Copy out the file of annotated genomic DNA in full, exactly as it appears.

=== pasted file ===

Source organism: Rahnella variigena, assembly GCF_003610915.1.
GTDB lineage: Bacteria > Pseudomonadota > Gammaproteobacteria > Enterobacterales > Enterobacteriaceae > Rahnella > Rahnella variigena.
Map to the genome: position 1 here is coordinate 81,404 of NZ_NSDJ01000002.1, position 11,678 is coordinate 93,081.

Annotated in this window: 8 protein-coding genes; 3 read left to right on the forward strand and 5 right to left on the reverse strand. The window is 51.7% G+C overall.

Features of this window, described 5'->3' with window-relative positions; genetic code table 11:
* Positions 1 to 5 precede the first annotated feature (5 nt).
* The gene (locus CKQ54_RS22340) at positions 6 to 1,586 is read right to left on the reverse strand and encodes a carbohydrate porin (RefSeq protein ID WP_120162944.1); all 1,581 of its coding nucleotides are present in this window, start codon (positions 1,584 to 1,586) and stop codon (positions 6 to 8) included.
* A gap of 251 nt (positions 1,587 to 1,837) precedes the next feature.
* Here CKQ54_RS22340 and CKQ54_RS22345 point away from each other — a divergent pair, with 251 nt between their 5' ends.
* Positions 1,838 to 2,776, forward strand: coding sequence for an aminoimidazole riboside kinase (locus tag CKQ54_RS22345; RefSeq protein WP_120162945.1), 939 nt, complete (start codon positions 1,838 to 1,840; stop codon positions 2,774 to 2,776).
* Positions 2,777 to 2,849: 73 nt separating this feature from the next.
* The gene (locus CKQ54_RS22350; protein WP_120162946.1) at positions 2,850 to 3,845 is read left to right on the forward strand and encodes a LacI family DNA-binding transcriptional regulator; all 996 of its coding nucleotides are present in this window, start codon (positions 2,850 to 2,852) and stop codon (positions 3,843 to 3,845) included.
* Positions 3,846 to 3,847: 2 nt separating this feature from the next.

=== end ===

Source organism: Rahnella variigena, assembly GCF_003610915.1.
GTDB lineage: Bacteria > Pseudomonadota > Gammaproteobacteria > Enterobacterales > Enterobacteriaceae > Rahnella > Rahnella variigena.
Map to the genome: position 1 here is coordinate 81,404 of NZ_NSDJ01000002.1, position 11,678 is coordinate 93,081.

Annotated in this window: 8 protein-coding genes; 3 read left to right on the forward strand and 5 right to left on the reverse strand. The window is 51.7% G+C overall.

Features of this window, described 5'->3' with window-relative positions; genetic code table 11:
* Positions 1 to 5 precede the first annotated feature (5 nt).
* The gene (locus CKQ54_RS22340) at positions 6 to 1,586 is read right to left on the reverse strand and encodes a carbohydrate porin (RefSeq protein ID WP_120162944.1); all 1,581 of its coding nucleotides are present in this window, start codon (positions 1,584 to 1,586) and stop codon (positions 6 to 8) included.
* A gap of 251 nt (positions 1,587 to 1,837) precedes the next feature.
* Here CKQ54_RS22340 and CKQ54_RS22345 point away from each other — a divergent pair, with 251 nt between their 5' ends.
* Positions 1,838 to 2,776, forward strand: coding sequence for an aminoimidazole riboside kinase (locus tag CKQ54_RS22345; RefSeq protein WP_120162945.1), 939 nt, complete (start codon positions 1,838 to 1,840; stop codon positions 2,774 to 2,776).
* Positions 2,777 to 2,849: 73 nt separating this feature from the next.
* The gene (locus CKQ54_RS22350; protein WP_120162946.1) at positions 2,850 to 3,845 is read left to right on the forward strand and encodes a LacI family DNA-binding transcriptional regulator; all 996 of its coding nucleotides are present in this window, start codon (positions 2,850 to 2,852) and stop codon (positions 3,843 to 3,845) included.
* Positions 3,846 to 3,847: 2 nt separating this feature from the next.